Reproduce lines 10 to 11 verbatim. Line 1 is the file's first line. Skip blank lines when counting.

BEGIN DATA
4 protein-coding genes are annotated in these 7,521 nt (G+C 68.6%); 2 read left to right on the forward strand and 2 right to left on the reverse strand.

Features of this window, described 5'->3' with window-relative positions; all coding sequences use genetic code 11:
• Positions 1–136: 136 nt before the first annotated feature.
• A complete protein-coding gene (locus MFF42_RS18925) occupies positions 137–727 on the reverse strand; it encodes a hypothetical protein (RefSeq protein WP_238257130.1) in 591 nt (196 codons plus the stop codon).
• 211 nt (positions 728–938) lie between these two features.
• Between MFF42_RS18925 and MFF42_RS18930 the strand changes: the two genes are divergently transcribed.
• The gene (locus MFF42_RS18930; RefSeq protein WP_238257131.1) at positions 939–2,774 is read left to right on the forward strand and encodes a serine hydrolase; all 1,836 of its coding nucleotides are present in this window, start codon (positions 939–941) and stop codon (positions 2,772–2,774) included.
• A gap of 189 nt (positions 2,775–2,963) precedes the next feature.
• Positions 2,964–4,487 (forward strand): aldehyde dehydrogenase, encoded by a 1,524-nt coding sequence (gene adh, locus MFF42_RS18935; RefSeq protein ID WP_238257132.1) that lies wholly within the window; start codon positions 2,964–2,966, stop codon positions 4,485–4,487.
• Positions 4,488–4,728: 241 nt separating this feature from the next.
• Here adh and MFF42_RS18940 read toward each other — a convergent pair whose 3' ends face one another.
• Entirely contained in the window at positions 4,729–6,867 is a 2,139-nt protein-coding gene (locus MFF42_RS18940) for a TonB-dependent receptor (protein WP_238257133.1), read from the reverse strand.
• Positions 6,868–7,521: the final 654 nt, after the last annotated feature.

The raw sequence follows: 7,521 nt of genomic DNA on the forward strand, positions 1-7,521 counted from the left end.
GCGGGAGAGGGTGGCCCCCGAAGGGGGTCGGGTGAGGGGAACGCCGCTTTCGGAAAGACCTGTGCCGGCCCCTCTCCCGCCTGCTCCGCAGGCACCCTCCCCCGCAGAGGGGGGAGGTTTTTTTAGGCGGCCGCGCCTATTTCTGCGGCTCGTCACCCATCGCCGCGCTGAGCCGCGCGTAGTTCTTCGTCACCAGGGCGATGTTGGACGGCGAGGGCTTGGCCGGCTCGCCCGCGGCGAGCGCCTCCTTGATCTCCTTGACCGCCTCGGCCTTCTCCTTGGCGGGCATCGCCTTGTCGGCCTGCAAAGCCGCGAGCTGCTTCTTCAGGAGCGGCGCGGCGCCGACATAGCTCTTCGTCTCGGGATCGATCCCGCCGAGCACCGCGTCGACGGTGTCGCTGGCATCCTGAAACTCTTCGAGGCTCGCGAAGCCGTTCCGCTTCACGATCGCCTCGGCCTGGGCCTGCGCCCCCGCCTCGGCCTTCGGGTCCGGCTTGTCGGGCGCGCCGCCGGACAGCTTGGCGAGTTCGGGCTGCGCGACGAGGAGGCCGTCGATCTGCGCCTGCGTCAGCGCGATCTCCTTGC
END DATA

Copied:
• Positions 4,488–4,728: 241 nt separating this feature from the next.
• Here adh and MFF42_RS18940 read toward each other — a convergent pair whose 3' ends face one another.